Author: Kristian Kielmayer, Ágnes Herczeg
It is most likely a Transylvanian variety; however, contemporary literature refutes it having anything to do with Leányszőlő or Feteasca Alba.
It was extremely popular at one time, but its area under vine has shrunk significantly in the last decade.
Its leaves are moderately large, clearly lobed and broad rather than long. It is an early-ripening variety with quite small, stocky, medium-sized clusters and thin-skinned, juicy berries. It is relatively cold tolerant.
Nowadays, it is cultivated on 660 hectares in Hungary, primarily in three wine districts. Significant amounts are found in the Eger, Mátra and Bükk wine districts, with only small or negligible amounts planted in other wine districts. Proportionately, Leányka makes up 16% of plantings in the Bükk wine district.
It undoubtedly thrives in the Upper Hungary wine region, with its cooler climate and many areas of volcanic, tuff, erubase, clay and loess soils. At one time, the name of the wine district and Leányka were often used together; however, nowadays, it is increasingly rare to come across such labels. Since it is a popular variety for blends, it is also an important part of Egri Csillag, a blend made predominantly from Carpathian Basin and aromatic white varieties.
Vines are grown up to 350 metres above sea level in the Bükk wine district, which is characterised by rhyolite tuff, erubase and clay soils. Primarily white grapes were planted here, and this is still true today, as two-thirds of plantings are white, often aromatic varieties. The wine district produces fresh, fruity, straightforward wines with balanced body and alcohol.
It is somewhat difficult to present Leányka in its own right as it is most often found in blends. The variety is found most often in Eger, where it is not only used in blends but also as both dry and sweet monovarietal wines, depending on the vintage. Ageing in oak can add complexity to the wines. Opinions differ as to whether or not it is an aromatic variety. Certainly, its offspring, Királyleányka, is an aromatic variety, and Leányka is also characterised by delicate notes of grape blossom, acacia honey and perfume. It is usually light-bodied with moderate crisp acidity and medium alcohol. Best drunk young.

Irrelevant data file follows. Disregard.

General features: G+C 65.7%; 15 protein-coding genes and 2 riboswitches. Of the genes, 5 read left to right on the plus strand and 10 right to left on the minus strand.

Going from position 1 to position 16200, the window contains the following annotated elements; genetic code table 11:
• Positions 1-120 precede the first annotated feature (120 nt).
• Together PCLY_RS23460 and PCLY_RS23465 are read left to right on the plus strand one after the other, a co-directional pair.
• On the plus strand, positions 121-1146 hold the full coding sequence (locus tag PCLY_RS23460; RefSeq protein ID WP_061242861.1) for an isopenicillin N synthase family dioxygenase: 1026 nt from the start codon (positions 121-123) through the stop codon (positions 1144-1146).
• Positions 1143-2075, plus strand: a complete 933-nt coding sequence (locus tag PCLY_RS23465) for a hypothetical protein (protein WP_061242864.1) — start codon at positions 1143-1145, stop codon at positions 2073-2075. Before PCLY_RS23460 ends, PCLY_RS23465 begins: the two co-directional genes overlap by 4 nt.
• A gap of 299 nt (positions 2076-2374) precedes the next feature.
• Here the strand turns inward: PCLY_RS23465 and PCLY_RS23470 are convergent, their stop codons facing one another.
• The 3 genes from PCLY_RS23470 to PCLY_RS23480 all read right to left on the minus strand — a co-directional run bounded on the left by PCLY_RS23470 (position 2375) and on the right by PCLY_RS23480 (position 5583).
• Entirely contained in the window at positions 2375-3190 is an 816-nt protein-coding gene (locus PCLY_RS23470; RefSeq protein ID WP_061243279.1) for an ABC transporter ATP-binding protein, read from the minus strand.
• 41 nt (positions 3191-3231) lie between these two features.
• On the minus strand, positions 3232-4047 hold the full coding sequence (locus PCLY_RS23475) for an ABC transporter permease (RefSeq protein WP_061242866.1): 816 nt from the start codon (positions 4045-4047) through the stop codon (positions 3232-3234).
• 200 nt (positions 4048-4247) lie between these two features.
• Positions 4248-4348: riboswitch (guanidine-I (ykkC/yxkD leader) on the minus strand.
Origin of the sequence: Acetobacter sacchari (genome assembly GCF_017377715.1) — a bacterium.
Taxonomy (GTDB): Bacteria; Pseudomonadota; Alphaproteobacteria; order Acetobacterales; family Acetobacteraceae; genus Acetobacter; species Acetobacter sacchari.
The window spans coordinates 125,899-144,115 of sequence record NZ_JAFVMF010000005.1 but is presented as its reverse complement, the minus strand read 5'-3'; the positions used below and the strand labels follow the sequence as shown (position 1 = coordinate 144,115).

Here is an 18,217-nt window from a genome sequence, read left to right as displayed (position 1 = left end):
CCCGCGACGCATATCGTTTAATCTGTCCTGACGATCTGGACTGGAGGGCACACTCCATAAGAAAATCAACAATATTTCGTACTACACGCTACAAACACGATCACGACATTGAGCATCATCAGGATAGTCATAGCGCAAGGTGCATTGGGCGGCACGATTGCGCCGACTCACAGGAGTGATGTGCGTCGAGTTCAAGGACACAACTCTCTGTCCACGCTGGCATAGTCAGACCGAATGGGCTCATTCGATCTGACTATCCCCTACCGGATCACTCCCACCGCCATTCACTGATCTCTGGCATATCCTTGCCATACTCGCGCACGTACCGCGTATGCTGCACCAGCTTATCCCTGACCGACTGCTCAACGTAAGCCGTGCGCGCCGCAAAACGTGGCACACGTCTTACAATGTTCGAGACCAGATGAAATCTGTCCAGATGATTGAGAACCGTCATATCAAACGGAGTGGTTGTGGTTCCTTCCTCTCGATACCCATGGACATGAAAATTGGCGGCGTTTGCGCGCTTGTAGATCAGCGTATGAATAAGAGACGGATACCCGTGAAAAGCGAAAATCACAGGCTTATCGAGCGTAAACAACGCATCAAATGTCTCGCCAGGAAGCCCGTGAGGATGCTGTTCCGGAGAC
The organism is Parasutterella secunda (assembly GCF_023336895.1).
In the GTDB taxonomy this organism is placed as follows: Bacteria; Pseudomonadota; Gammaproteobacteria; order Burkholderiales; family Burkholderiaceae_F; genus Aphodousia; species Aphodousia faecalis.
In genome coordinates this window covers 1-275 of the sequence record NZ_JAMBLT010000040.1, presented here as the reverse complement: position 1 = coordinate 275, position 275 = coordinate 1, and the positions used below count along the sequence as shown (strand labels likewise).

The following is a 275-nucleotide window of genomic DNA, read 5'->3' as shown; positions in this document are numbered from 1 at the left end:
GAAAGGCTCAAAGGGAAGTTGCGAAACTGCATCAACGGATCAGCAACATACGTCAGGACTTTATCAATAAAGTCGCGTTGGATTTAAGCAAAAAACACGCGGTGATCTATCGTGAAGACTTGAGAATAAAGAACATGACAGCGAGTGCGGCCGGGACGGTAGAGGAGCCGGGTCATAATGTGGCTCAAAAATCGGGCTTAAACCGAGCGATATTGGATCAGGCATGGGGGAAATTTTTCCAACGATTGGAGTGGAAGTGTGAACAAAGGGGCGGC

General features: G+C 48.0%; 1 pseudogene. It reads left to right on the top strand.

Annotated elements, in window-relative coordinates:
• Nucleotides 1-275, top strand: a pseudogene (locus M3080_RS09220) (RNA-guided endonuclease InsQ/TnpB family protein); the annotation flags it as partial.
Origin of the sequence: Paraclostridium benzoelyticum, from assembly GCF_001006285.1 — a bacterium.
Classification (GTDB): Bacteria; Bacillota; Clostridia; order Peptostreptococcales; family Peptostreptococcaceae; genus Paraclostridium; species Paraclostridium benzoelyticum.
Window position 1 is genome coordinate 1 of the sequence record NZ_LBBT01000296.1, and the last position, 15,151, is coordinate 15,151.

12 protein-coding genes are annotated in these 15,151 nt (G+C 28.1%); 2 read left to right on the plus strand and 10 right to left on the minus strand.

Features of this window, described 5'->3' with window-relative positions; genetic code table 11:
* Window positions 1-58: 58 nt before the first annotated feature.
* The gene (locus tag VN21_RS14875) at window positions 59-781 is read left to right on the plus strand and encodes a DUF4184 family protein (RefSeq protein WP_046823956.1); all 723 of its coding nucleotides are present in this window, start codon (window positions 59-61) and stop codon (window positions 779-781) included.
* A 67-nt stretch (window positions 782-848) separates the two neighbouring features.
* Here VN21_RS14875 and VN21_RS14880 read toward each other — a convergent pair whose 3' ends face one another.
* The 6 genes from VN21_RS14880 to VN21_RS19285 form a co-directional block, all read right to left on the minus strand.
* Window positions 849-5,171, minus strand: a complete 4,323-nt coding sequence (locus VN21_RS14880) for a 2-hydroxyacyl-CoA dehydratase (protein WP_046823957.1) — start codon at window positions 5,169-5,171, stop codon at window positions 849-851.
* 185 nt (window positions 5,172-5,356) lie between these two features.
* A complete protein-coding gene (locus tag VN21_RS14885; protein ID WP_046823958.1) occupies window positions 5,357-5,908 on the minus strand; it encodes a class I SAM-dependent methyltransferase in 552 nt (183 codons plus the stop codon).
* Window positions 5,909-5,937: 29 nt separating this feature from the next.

Leányka grape bunch and leaf
Leányka is a variety that yields light, appealing wines. Its intensity and aromas depend on the time of harvest and method of production, with flavours ranging from restrained citrus notes to more intensely perfumed floral notes. It is most often found in blends such as Egri Csillag, but generally Leányka is more an everyday wine. It is typically consumed from early spring to late autumn; however, some fuller-bodied, oak-aged wines are also produced, and these more substantial wines are also very popular in the cold winter months. It pairs best with light dishes and is also a great choice for vegetable and fish starters, soups and salads. Choose a recent vintage to enjoy Leányka’s freshness at its best. Always store in a cool place, away from direct sunlight and heat, to best preserve its light, fruity perfumed aromas. Serve direct from the fridge at about 8-10°C in a tulip-shaped white wine glass.
Ingredients that best match the flavour and texture of wines made from Leányka and Leányka-based blends include lettuce, cauliflower, fennel, legumes, citrus fruit, peaches, apples, pears, young, light goat and cow’s cheeses, poultry, white fish and light pork dishes. It’s also a great choice with a plain risotto or breaded turkey breast with rice and peas. Sweet versions go well with light, fruity cream sundaes.